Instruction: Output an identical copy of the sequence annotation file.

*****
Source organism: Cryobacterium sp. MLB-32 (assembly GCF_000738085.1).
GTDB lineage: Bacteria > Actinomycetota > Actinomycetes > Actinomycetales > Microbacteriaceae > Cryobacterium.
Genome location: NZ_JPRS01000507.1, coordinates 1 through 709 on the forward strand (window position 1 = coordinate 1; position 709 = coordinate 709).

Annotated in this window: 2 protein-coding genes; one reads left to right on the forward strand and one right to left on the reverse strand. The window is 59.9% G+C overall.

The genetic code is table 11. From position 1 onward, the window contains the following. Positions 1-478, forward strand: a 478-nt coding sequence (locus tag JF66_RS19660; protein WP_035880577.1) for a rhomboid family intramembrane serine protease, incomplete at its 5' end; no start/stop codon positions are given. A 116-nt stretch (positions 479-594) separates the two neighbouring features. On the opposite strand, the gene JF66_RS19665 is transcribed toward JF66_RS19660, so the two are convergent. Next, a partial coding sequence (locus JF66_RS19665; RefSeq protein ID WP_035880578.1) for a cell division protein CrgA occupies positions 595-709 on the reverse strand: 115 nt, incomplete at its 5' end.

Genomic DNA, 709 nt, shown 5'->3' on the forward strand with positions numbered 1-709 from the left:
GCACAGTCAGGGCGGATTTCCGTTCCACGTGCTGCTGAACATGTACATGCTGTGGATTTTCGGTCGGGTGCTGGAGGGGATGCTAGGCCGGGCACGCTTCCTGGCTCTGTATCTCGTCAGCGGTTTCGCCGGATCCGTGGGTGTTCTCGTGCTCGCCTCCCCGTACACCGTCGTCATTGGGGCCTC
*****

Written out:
Source organism: Cryobacterium sp. MLB-32 (assembly GCF_000738085.1).
GTDB lineage: Bacteria > Actinomycetota > Actinomycetes > Actinomycetales > Microbacteriaceae > Cryobacterium.
Genome location: NZ_JPRS01000507.1, coordinates 1 through 709 on the forward strand (window position 1 = coordinate 1; position 709 = coordinate 709).

Annotated in this window: 2 protein-coding genes; one reads left to right on the forward strand and one right to left on the reverse strand. The window is 59.9% G+C overall.

The genetic code is table 11. From position 1 onward, the window contains the following. Positions 1-478, forward strand: a 478-nt coding sequence (locus tag JF66_RS19660; protein WP_035880577.1) for a rhomboid family intramembrane serine protease, incomplete at its 5' end; no start/stop codon positions are given. A 116-nt stretch (positions 479-594) separates the two neighbouring features. On the opposite strand, the gene JF66_RS19665 is transcribed toward JF66_RS19660, so the two are convergent. Next, a partial coding sequence (locus JF66_RS19665; RefSeq protein ID WP_035880578.1) for a cell division protein CrgA occupies positions 595-709 on the reverse strand: 115 nt, incomplete at its 5' end.

Genomic DNA, 709 nt, shown 5'->3' on the forward strand with positions numbered 1-709 from the left:
GCACAGTCAGGGCGGATTTCCGTTCCACGTGCTGCTGAACATGTACATGCTGTGGATTTTCGGTCGGGTGCTGGAGGGGATGCTAGGCCGGGCACGCTTCCTGGCTCTGTATCTCGTCAGCGGTTTCGCCGGATCCGTGGGTGTTCTCGTGCTCGCCTCCCCGTACACCGTCGTCATTGGGGCCTC